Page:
Doctor My Eyes

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"Doctor My Eyes"
German cover
Single by Jackson Browne
from the album Jackson Browne
B-side "Looking Into You"
Released 1972
Format 7"
Recorded 1971
Genre Rock
Length 3:19, 2:57 (Single)
Label Asylum Records
Writer(s) Jackson Browne
Producer(s) Jackson Browne
Richard Sanford Orshoff
Jackson Browne singles chronology
"Doctor My Eyes"
(1972)
"Rock Me On the Water"
(1972)

"Doctor My Eyes" is a 1972 song written and performed by Jackson Browne and included on his debut album Jackson Browne. Featuring a combination of an upbeat piano riff coupled, somewhat ironically, with lyric about feeling world-weary, the song was a surprise hit, reaching #8 on the Billboard Hot 100 in spring 1972, after debuting on the chart at #80. Browne would not see the chart's Top 10 again until 1982's soundtrack hit "Somebody's Baby", although "Running on Empty" just missed the Top 10, reaching #11.[1][2][3] Billboard ranked it as the No. 92 song for 1972.[4]

"Doctor My Eyes" became a concert mainstay for Browne, and was included on both his later compilation albums. A live version can be found on the 1996 Australia CD release Best of... Live, a double-set with Looking East, and the 1997 Japan 2-CD release of Best of... Live, coupled with The Next Voice You Hear: The Best of Jackson Browne.[5]

Jesse Ed Davis played the electric guitar while David Crosby and Graham Nash sang backing vocals.[6]

History[edit]

William Ruhlmann on Allmusic.com elaborated on the development of the song: "Browne first recorded a demo of 'Doctor My Eyes' for the Criterion Music publishing company in early 1971, and despite its striking imagery and carefully crafted writing, it was a bleak song... By the time he came to record the song for his first album in the summer of 1971, however, Browne had revised the lyric, tossing out the most pessimistic lines. Now, 'Doctor My Eyes' was the statement of a man who had stoically endured life's hardships, but having done so, now worried that he had been rendered unable to feel anything. It still wasn't an optimistic song, but the unhappy ending had been rendered ambiguous." Ruhlmann addresses the final recorded version's "paradoxical sense" between the music and the lyrics: "Working with other musicians, Browne drastically altered the sound of the song on record. A lively 4/4 beat, played on drums and congas, and supported by piano, set up a catchy underlying riff before the lyrics even began. Browne's singing was supported by David Crosby's harmony, giving the lyrics an emotional edge. On the whole, the arrangement and performance worked against the still desperate message contained in the words. "[2]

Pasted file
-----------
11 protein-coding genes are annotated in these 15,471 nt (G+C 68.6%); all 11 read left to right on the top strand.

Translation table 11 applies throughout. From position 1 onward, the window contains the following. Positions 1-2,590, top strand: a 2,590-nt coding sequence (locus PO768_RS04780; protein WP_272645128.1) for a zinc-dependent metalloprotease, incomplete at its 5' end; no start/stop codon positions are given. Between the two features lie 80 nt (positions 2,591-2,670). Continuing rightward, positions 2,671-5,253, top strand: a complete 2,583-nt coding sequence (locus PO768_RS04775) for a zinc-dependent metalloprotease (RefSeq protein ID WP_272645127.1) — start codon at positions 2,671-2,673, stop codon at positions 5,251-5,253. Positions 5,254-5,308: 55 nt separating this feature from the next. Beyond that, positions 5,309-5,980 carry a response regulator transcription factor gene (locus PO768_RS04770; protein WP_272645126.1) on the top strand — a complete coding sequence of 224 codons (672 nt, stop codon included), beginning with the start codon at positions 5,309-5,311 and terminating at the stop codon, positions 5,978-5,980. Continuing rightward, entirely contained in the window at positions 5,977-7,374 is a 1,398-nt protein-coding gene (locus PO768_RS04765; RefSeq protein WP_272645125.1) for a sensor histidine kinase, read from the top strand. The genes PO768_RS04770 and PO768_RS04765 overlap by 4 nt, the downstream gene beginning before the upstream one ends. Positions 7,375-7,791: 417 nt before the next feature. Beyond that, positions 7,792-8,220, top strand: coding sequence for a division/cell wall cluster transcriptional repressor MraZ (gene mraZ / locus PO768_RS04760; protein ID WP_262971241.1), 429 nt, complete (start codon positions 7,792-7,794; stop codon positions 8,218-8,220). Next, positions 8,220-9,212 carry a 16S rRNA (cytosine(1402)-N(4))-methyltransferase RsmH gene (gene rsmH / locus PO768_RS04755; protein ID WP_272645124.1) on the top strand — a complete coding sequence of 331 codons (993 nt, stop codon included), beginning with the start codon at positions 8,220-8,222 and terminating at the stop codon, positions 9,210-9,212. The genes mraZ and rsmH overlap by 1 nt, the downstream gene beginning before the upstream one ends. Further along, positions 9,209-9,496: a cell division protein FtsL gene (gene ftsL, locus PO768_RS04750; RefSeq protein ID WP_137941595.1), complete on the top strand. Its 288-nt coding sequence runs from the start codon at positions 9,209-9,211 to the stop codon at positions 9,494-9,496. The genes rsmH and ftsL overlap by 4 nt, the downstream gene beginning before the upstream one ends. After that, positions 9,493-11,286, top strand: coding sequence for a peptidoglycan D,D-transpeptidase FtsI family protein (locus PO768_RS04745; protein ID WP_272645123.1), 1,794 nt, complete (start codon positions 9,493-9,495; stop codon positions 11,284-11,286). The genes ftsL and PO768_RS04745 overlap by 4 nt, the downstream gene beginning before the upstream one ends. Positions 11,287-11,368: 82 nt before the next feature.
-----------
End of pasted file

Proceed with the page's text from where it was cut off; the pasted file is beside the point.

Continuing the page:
Reception[edit]

Jeff Walker, in his review of Browne's debut album for Phonograph Record magazine in 1972, wrote that "Doctor My Eyes" is one of a number of tracks on the album that "deal with a spiritual search; no preaching, no conclusions, just searching."[7]

Ruhlmann on Allmusic called it "a rollicking pop/rock song about being almost terminally burnt out."[2]

Other versions[edit]

Chart positions[edit]

Chart (1972) Peak
position
U.S. Billboard Hot 100 8
U.S. Billboard Adult Contemporary 18

References[edit]

  1. ^ Billboard.com. Jackson Browne Chart History. Accessed July 18, 2012.
  2. ^ a b c d Ruhlmann, William. Allmusic.com, "Doctor My Eyes" Song Review. Accessed June 4, 2010.
  3. ^ Whitburn, Joel. Billboard Hot 100 Charts - The Seventies. Wisconsin: Record Research, 1990.
  4. ^ Billboard Year-End Hot 100 singles of 1972
  5. ^ Paris, Russ. JACKSON BROWNE COMPLETE DISCOGRAPHY
  6. ^ http://www.allmusic.com/song/doctor-my-eyes-t2270530
  7. ^ Walker, Jeff. Phonograph Record magazine, Review of Jackson Browne, April 1972.
  8. ^ "Rivage overview". Allmusic.com. 

External links[edit]